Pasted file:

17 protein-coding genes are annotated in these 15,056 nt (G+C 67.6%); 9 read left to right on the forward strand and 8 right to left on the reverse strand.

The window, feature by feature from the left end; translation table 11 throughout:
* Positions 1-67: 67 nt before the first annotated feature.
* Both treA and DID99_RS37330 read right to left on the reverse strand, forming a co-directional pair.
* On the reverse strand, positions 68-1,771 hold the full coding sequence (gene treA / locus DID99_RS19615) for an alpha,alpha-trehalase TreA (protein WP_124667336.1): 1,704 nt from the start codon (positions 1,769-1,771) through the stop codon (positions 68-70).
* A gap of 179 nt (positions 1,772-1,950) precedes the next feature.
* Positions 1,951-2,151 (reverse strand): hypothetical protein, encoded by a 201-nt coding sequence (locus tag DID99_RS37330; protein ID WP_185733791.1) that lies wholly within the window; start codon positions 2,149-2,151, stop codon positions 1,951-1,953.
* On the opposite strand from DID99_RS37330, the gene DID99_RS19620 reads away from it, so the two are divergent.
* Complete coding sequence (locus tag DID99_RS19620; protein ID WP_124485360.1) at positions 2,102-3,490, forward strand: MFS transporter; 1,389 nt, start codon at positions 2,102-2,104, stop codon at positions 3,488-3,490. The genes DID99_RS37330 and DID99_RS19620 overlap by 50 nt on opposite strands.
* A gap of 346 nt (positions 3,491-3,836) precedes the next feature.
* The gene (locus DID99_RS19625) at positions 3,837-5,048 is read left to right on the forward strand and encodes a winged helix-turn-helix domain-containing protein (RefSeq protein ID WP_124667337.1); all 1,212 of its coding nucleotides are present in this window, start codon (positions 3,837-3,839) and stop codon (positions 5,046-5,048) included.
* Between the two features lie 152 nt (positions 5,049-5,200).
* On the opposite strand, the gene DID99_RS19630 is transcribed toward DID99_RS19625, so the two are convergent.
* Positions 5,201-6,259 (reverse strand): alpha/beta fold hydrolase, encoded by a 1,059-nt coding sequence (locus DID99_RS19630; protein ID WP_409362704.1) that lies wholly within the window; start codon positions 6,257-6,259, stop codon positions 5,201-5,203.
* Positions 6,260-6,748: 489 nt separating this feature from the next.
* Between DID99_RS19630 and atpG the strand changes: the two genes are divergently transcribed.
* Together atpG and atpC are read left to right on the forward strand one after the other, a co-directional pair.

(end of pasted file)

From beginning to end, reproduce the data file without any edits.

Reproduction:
17 protein-coding genes are annotated in these 15,056 nt (G+C 67.6%); 9 read left to right on the forward strand and 8 right to left on the reverse strand.

The window, feature by feature from the left end; translation table 11 throughout:
* Positions 1-67: 67 nt before the first annotated feature.
* Both treA and DID99_RS37330 read right to left on the reverse strand, forming a co-directional pair.
* On the reverse strand, positions 68-1,771 hold the full coding sequence (gene treA / locus DID99_RS19615) for an alpha,alpha-trehalase TreA (protein WP_124667336.1): 1,704 nt from the start codon (positions 1,769-1,771) through the stop codon (positions 68-70).
* A gap of 179 nt (positions 1,772-1,950) precedes the next feature.
* Positions 1,951-2,151 (reverse strand): hypothetical protein, encoded by a 201-nt coding sequence (locus tag DID99_RS37330; protein ID WP_185733791.1) that lies wholly within the window; start codon positions 2,149-2,151, stop codon positions 1,951-1,953.
* On the opposite strand from DID99_RS37330, the gene DID99_RS19620 reads away from it, so the two are divergent.
* Complete coding sequence (locus tag DID99_RS19620; protein ID WP_124485360.1) at positions 2,102-3,490, forward strand: MFS transporter; 1,389 nt, start codon at positions 2,102-2,104, stop codon at positions 3,488-3,490. The genes DID99_RS37330 and DID99_RS19620 overlap by 50 nt on opposite strands.
* A gap of 346 nt (positions 3,491-3,836) precedes the next feature.
* The gene (locus DID99_RS19625) at positions 3,837-5,048 is read left to right on the forward strand and encodes a winged helix-turn-helix domain-containing protein (RefSeq protein ID WP_124667337.1); all 1,212 of its coding nucleotides are present in this window, start codon (positions 3,837-3,839) and stop codon (positions 5,046-5,048) included.
* Between the two features lie 152 nt (positions 5,049-5,200).
* On the opposite strand, the gene DID99_RS19630 is transcribed toward DID99_RS19625, so the two are convergent.
* Positions 5,201-6,259 (reverse strand): alpha/beta fold hydrolase, encoded by a 1,059-nt coding sequence (locus DID99_RS19630; protein ID WP_409362704.1) that lies wholly within the window; start codon positions 6,257-6,259, stop codon positions 5,201-5,203.
* Positions 6,260-6,748: 489 nt separating this feature from the next.
* Between DID99_RS19630 and atpG the strand changes: the two genes are divergently transcribed.
* Together atpG and atpC are read left to right on the forward strand one after the other, a co-directional pair.